I spoke to my students yesterday about the importance of gratitude, whether or not you celebrate Thanksgiving. When things are not going well, it helps to think of even the tiniest thing for which to be grateful- be it a favorite song or snack. Once you begin to think of those little things, you may very well find that there are many of them. I could see that what I was saying resonated with many of them, and I could see them perk up when I said that I have done that myself. Indeed, feeling and expressing gratitude has been a super power that’s helped me throughout caregiving and grief and emotions that have turned me Inside Out. What more appropriate time to summon gratitude than Thanksgiving?!
Grief is filled with ebbs and flows of emotion, and at times, I give into the loneliness and memories of the ugliness of cancer and ALS, the messiness- emotional and physical- of caregiving, as well as the profound sadness over my losses (A little more than two years have passed since Ben left this world, and it’s almost four years since I lost my dad.) The sadness is magnified around a holiday like Thanksgiving, which reinforces that I’ve lost the family to which I was so close. Thoughts also resurface of Thanksgivings spent in the hospital with my dad or at home with Ben, when he was understandably down about so many things regarding his ALS, including not wanting to eat pureed versions of traditional holiday dishes. And yet, although it was easy to lose sight of it at the time, Ben and I did have things for which to be thankful. Being able to feel gratitude was indeed a super power, because it gave us perspective that allowed us to always see the love that was there. I have been feeling down and alone lately, and reminding myself of the many things for which I’m grateful continues to warm my heart, even if those memories come with tears.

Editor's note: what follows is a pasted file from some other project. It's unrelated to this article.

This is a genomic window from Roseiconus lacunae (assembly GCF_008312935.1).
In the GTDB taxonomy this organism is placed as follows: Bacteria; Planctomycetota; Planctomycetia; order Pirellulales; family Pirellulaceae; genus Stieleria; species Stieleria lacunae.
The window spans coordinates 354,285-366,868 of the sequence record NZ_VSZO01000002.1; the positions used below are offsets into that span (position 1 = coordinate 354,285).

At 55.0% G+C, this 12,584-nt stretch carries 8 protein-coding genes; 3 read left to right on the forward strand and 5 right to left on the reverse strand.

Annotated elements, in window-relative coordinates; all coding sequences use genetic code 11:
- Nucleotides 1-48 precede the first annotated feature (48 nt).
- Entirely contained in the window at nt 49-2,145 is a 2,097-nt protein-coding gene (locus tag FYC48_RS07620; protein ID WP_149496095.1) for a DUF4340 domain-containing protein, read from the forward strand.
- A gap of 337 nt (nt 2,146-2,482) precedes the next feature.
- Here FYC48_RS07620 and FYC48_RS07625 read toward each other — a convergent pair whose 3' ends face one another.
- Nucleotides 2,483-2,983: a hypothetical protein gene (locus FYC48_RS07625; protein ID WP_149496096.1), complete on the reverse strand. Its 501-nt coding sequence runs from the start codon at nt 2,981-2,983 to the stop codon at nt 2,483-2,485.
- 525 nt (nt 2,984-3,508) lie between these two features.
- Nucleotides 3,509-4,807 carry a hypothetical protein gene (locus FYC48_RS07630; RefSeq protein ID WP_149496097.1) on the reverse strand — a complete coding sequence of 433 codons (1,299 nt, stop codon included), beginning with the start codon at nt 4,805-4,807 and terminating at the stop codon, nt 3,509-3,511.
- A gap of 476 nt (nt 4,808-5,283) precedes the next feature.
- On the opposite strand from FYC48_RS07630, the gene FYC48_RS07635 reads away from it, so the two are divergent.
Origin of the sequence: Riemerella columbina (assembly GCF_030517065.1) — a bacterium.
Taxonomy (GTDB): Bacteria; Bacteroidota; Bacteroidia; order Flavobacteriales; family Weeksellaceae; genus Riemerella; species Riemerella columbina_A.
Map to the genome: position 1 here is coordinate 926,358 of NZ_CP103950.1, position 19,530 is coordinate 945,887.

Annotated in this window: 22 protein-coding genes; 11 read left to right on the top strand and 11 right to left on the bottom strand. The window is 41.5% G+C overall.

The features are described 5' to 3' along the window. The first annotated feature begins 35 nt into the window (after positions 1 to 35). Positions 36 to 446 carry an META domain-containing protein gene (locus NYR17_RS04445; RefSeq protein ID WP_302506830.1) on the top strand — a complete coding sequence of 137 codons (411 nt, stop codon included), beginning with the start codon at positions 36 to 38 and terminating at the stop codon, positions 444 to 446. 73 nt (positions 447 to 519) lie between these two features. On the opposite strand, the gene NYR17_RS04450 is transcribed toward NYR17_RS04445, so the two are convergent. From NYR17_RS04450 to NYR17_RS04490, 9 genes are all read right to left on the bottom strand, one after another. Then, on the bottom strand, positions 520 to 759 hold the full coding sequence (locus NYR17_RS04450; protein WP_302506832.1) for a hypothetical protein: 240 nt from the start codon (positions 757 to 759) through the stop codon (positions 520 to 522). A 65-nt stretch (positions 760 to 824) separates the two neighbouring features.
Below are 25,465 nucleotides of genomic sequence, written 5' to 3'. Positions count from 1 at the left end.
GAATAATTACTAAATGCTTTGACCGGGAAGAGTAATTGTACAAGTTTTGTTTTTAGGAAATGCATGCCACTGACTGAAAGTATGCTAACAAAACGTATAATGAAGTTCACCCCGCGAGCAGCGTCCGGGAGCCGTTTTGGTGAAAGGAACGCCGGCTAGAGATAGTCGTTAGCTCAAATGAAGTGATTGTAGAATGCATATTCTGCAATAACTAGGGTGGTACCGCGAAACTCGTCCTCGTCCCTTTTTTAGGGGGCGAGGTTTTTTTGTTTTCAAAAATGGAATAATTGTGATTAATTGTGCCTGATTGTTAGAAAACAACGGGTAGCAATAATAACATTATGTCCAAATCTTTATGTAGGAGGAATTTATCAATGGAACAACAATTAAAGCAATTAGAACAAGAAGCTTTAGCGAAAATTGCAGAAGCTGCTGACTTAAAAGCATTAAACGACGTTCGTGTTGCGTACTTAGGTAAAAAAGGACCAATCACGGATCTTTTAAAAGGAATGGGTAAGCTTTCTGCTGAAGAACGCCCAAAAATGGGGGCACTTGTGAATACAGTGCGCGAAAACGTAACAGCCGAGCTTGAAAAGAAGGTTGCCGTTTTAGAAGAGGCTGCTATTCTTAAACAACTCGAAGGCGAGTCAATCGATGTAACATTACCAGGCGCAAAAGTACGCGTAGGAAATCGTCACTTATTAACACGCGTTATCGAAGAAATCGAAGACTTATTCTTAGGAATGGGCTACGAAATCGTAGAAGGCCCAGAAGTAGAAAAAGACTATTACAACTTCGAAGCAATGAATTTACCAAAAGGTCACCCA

“The more you are in a state of gratitude, the more you will attract things to be grateful for,”
said Walt Disney. It certainly feels good to conjure gratitude, though when you’re facing a terminal illness like ALS or cancer, it seems almost disingenuous to think that you can put yourself into a state of gratitude and that you can attract things to be grateful for. Ben lived in a state of denial about the progression of the disease, and I lived in a state of bracing myself for what might come our way, more relieved than grateful for any day without crises. As time has passed, I’ve learned that “being in a state of gratitude” is not to naively play the Glad Game and turn situations around like Pollyana did. It is not to ignore the bad experiences or diminish their impact, but, instead, to draw upon the very important power of perspective. I have a good cry when I need to, or when something triggers it, but I can also shift my focus to aspects of these experiences that compel gratitude. Once I’m thinking about things to be grateful for, I realize that I have quite a nice list. That’s a good and humbling feeling.
At the top of my list is gratitude to have been the caregiver for two supremely important people in my life. Caregiving surely was not easy, but it was the most important, valuable, loving and rewarding thing I have ever done. I could not save them, but they knew that I was completely devoted to them, and that I would love them, care for them and provide a sense of security to them until they left this world. I treasure the knowledge that they loved me.